However, before the system starts the cycle over again, a Recycle Timer will be started at step 573. In one embodiment of the present invention, this recycle timer is set to 10 minutes. The system waits for the requisite recycle time period (e.g., 10 minutes) at step 574 until the timer expires at step 575. The system then proceeds to step 561 which starts this whole call attempt/retry process again with the first listed ATM address.

TIME OF DAY

In another embodiment of the present invention, the time of day determines whether a call is established or terminated. For those subscribers who purchased specific time of day related services, calls can only be made during the time period specified for that service. For example, if a subscriber purchased service so that calls can be made only from 1:00 AM to 3:00 AM, the proxy signaling logic includes timer as one of the conditions for call establishment and call termination. If a call attempt is made at 12:58 AM, the IMAS will not attempt to make that call connection. Conversely, if a call is in progress and the timer shows that the time is now 3:00 AM, the call will be terminated. In other embodiments, the call will not be abruptly terminated; rather, the subscriber will be charged a premium for continuing with the connection past 3:00 AM.

PROXY SIGNALING AND VPCI

Refer to FIG. 20(A). In this example, the use of the VPCI field is shown. VPCI is usually used for those systems where a mux is used as an ATM switch interface. In one embodiment of the present invention, the VPCI field is not used at all. Regardless of the use of VPCI, the proxy signaling concepts described herein are still applicable.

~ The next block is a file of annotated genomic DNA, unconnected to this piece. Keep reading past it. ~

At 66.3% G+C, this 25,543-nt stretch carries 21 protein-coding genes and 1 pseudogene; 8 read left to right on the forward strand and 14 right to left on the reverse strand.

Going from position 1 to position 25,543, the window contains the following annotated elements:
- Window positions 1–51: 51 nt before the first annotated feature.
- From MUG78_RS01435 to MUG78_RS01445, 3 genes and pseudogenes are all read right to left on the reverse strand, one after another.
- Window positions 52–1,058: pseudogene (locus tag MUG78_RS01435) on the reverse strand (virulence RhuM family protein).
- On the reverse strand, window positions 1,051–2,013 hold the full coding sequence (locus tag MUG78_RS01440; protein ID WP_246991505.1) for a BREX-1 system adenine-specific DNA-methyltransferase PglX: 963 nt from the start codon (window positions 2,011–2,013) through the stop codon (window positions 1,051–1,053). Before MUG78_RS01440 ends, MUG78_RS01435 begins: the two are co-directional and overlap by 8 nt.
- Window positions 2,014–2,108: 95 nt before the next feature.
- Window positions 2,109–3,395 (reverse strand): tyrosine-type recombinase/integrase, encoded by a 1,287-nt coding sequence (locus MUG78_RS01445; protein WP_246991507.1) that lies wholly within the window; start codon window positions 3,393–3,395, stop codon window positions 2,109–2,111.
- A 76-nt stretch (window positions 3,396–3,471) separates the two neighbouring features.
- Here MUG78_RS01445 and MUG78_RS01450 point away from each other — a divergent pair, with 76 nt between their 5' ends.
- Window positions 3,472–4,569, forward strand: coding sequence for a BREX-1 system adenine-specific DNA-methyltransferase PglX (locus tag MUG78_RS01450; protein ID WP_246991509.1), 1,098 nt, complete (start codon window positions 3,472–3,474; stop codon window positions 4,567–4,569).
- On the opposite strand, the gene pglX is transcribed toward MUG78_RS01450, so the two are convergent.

End systems 591, 592, and 593 are coupled to end system interfaces 581, 582, and 583 via PVC lines 594, 595, and 596, respectively. End system interfaces 581, 582, and 583 are all coupled to the ATM switch 584 via lines 585, 586, and 587, respectively. A proxy signaling agent (PSA) 580 is provided at the IMAS and also coupled to ATM switch 584 via line 588. Here, both the ATM switch 584 and the PSA 580 support UNI signaling but the end systems 591, 592, and 593 do not.

As shown in FIG. 20(A) and the table of FIG. 20(B), the PSA 580 controls the mapping of VPCI to VPI. In this example, end system interfaces 581, 582, and 583 map to VPI=0 at ATM switch 584. By mapping the VPI space of each non-signaling end system (UNI=A, B, and C), to the VPCI space, the PSA 580 can set up virtual connections for these non-signaling end systems as if they are VCs on the UNI of the PSA to the ATM switch. Thus, UNI A (end system 591) maps to VPCI=1, UNI B (end system 592) maps to VPCI=2, UNI C (end system 593) maps to VPCI=3, and finally, UNI P (PSA 580) maps to VPCI=0. The fact that these virtual paths are on different physical ports is transparent to the signaling protocol because the mapping of the VPCI to VPI is done locally at the ATM switch and the PSA. Note that the IMAS is an ATM switch.

PROXY SIGNALING SUMMARY